Brown butter… The things my dreams are made of! So many recipes can be enhanced with brown butter. It adds a deep nutty flavor that regular butter could never bring to the party. Essentially brown butter is just cooked butter. Cooked, not burnt! Big difference!
When heating oils and fats, its important to understand the smoking points. Smoking points are the specific temperature that the oil/fat starts to break down and produce smoke. Butter has a very low smoking point (around 250-300 degrees fahrenheit). Other oils smoke at different temperatures, olive oils vary between 375 and 405 degrees and avocado oil at 520 degrees. If you reach the smoking point while making brown butter, you’ve just burned it. If your nervous about this happening, attach a candy thermometer to your saucepan to keep a closer eye on the temperature. The low smoking point of butter is why it is essential to use a medium heat while browning the butter.
Butter is made up of butterfat, milk proteins and water. When browning the butter, the oil will melt and turn clear, while the milk proteins will separate and create almost a foam on top. Clarified butter, often served with seafood dishes, calls for skimming this foam off, but in browning it’s kept in. The protein solids are actually toasting and turning brown, imparting a rich nutty flavor. Don’t strain out those lovely brown bits!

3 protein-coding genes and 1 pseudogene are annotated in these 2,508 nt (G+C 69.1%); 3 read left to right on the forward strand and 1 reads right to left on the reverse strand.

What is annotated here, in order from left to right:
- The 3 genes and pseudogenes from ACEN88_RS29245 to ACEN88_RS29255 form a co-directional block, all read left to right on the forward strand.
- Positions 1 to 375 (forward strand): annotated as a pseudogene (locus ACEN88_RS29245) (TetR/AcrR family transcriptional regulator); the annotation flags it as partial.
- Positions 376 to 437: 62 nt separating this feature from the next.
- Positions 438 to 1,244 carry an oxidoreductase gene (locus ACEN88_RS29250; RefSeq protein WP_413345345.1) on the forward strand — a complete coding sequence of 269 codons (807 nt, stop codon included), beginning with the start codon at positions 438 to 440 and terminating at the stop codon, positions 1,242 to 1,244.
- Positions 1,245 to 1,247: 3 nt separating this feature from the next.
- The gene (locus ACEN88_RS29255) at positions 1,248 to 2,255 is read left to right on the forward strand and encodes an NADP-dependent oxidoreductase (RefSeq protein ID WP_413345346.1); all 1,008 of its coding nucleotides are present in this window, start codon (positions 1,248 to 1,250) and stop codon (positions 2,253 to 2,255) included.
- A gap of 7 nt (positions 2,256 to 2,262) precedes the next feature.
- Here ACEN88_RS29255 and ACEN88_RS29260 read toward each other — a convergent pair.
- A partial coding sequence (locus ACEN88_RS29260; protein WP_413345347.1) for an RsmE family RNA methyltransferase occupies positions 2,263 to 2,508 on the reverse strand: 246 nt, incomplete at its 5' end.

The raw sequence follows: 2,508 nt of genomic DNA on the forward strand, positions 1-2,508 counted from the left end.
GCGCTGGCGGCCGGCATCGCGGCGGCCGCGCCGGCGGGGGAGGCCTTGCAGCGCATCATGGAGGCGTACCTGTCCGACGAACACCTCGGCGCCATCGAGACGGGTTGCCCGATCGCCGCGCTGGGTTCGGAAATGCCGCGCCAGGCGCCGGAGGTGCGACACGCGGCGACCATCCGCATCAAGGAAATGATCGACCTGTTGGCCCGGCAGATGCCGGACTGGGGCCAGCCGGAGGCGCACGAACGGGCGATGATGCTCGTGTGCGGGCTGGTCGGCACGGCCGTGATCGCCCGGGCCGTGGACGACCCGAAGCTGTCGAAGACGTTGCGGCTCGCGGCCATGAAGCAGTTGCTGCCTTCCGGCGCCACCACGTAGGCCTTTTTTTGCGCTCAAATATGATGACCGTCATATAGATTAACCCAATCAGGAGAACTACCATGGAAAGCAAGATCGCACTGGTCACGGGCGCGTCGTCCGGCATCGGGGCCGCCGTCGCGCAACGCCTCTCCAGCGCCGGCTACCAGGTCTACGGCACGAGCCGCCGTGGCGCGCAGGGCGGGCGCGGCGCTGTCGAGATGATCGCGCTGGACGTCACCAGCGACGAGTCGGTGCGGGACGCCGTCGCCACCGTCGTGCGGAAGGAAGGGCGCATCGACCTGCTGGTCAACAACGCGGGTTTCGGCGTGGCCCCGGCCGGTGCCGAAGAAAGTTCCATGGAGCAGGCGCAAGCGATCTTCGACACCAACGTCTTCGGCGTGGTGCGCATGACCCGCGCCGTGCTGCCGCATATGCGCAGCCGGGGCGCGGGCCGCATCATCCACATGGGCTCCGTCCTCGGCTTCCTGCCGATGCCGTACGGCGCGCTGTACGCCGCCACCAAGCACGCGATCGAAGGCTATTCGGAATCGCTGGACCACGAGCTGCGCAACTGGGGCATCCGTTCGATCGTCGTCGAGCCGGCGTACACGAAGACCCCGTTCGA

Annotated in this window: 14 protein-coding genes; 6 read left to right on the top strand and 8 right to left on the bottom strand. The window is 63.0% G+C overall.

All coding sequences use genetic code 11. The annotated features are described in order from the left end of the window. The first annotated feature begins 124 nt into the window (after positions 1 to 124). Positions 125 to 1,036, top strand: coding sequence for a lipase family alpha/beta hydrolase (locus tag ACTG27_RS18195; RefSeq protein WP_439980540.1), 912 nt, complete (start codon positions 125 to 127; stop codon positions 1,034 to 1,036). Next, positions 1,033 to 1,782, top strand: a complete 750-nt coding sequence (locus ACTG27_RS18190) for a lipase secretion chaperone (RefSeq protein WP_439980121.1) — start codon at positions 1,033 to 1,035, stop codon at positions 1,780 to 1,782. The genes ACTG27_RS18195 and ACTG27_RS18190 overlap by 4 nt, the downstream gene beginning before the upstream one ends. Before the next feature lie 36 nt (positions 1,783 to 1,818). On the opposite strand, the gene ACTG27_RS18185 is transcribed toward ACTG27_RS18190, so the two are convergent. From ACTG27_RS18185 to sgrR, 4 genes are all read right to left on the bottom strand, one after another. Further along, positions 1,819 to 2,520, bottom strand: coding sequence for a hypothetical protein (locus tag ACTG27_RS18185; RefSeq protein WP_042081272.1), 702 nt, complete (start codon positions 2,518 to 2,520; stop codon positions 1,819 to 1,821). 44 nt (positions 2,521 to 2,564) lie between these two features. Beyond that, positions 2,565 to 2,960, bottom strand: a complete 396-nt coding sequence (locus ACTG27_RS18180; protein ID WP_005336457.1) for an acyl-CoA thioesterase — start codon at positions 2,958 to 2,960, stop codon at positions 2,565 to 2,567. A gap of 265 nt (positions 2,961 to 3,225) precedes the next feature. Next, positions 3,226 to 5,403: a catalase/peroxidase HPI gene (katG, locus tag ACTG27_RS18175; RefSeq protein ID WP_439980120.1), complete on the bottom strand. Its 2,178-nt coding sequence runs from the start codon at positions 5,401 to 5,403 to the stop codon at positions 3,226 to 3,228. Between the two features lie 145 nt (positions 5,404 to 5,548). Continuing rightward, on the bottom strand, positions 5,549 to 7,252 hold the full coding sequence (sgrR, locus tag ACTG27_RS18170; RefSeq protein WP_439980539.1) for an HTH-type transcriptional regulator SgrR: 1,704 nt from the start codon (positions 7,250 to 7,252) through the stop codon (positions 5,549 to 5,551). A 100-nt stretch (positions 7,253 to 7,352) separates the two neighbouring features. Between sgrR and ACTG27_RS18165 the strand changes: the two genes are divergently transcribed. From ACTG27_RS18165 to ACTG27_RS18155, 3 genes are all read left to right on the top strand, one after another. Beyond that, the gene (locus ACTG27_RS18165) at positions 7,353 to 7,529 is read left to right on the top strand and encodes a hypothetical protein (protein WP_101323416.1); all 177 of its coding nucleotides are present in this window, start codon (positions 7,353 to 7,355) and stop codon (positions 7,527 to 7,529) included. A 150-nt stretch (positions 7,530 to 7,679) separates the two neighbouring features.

This is how the butter will look as the proteins start to brown.
- Melt butter in a skillet over medium heat.
- Continue to cook gently, and swirl the pan to evenly cook the milk proteins.
- The butter may bubble/foam a little bit. Keep an eye on the color.
- You’ll start to see the milk proteins browning. When it reaches a nice rich color, pour the butter into a container to cool.
- Periodically stir as the butter hardens to keep the brown bits from all sinking to the bottom.